There's No "Soft" in this Verbal

There's No "Soft" in this Verbal

Tyler Clifford, the standout defensive end from Portsmouth, Ohio has been considered a "soft verbal" by many sources for whatever reasons. However, he spoke to Bearcat Insider this past weekend, and there's no doubt about it-- Clifford is a Bearcat.

 

As many people noticed, for the longest time there were some who considered Tyler Clifford a "soft" verbal to the University of Cincinnati.  There's nothing soft about the 6-4 215-pound linebacker from Portsmouth, Ohio, including his commitment status.

 

Clifford committed to Cincinnati late this past summer after Mark Dantonio and the rest of the UC football staff made an incredible impression on him. 

 

"He's absolutely firmly committed to the University of Cincinnati," his father and Portsmouth head football coach, Curt Clifford told Bearcat Insider.  "He really had a great visit and a great time.  He loves the staff and I don't think anyone could offer anything more than Cincinnati has."

 

Although there have been absolutely no doubts in the Clifford household as to where Tyler would play his college football, it hasn't been without a little bit of trying times.

 

Just three games into the season, Clifford broke his collarbone.  The injury frightened Clifford enough that he wondered aloud if he would be able to retain his scholarship from the Bearcats.

 

"I called them (the coaching staff) the day after I broke it and I told them that we had a problem," Clifford recalled.  "They told me it was no big deal and that I just needed to heal up and in come in ready to play."

 

Heal up is exactly what Clifford did—in just five games, in fact.

 

He was able to get back into action for the last two games of the season, although it meant missing Portsmouth's biggest game against perennial rival, Ironton.

 

"I had to miss the Ironton game, which is the second-longest running game in Ohio," he said.  "I was raised to beat Ironton, and when I had to sit out and watch it from the sidelines, that really got to me."

 

The Ironton game was not all he missed.

 

Clifford was on pace to set the all time sack record as Portsmouth High School, something that Clifford wanted to set very badly from his defensive end position.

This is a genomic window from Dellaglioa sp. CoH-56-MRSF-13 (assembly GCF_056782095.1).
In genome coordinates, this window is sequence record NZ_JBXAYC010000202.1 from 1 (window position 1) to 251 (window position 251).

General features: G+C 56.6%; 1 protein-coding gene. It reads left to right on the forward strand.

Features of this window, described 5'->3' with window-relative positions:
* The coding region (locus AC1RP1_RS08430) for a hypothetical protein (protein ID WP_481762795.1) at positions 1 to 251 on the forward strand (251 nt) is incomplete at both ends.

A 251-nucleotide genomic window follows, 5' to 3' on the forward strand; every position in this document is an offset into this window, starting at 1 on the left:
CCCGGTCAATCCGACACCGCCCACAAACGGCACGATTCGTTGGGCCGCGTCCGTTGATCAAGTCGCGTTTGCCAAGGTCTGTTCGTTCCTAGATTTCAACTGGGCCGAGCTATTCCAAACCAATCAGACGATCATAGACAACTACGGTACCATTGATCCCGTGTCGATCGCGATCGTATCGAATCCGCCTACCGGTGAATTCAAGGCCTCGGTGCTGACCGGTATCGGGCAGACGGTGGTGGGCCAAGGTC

It gave him a new lease on life and his career.

 

"I guess I realized I wasn't invisible after that," Clifford said.  "I had a scholarship to UC and was on pace for the sack record at my school.  It hit me that you never know what could happen."

 

His father had no doubts about Cincinnati before the injury, but afterwards, he was even more impressed and sold on the University and the program.

 

"He loves everything about it.  He went to every UC home game, in fact other than the one the day after his injury," the elder Clifford said.  "The visit he was supposed to take as his official visit was the Miami game—the one he missed because of his injury."

 

"He just loves the city, and another big factor was the move to the Big East.  He really loves Dantonio's no-nonsense approach.  I don't think you can leave out Coach (Tim) Hinton and Coach Gill.  They were really influential as well," Coach Clifford added.

 

In the end, Cincinnati was the best fit for Clifford who chose the Bearcats over Toledo, Akron, Kent State, and Marshall.  He also received some second-tier interest from several Big Ten schools, although no offers came to fruition.

 

The season culminated for Clifford and his father when they were able to see the 33-14 win against Marshall in the Ft. Worth Bowl—a game the two got to go see in person.

 

"We got to go into the locker room," Clifford said.  "It was a blast."

 

Clifford's weight will determine where he plays next year as a freshman.  As of right now, his current weight would put him as a line backer—most likely on the outside.

 

If he comes into camp a little bigger (over 220 or 230 pounds), the plan is for Clifford to put his hand down and play end in college.

 

The incoming Bearcat is excited about his future.  It was an easy decision for Clifford.

 

"The coaching staff (was what did it for me)," he concluded.  "They made numerous trips to see me, and they just seem like a family up there.  They were straight with me all along, and that's the kind of program I want to play for."

 

Just don't call him soft.  He's a tough player and a very strong verbal.

 

 

 

 

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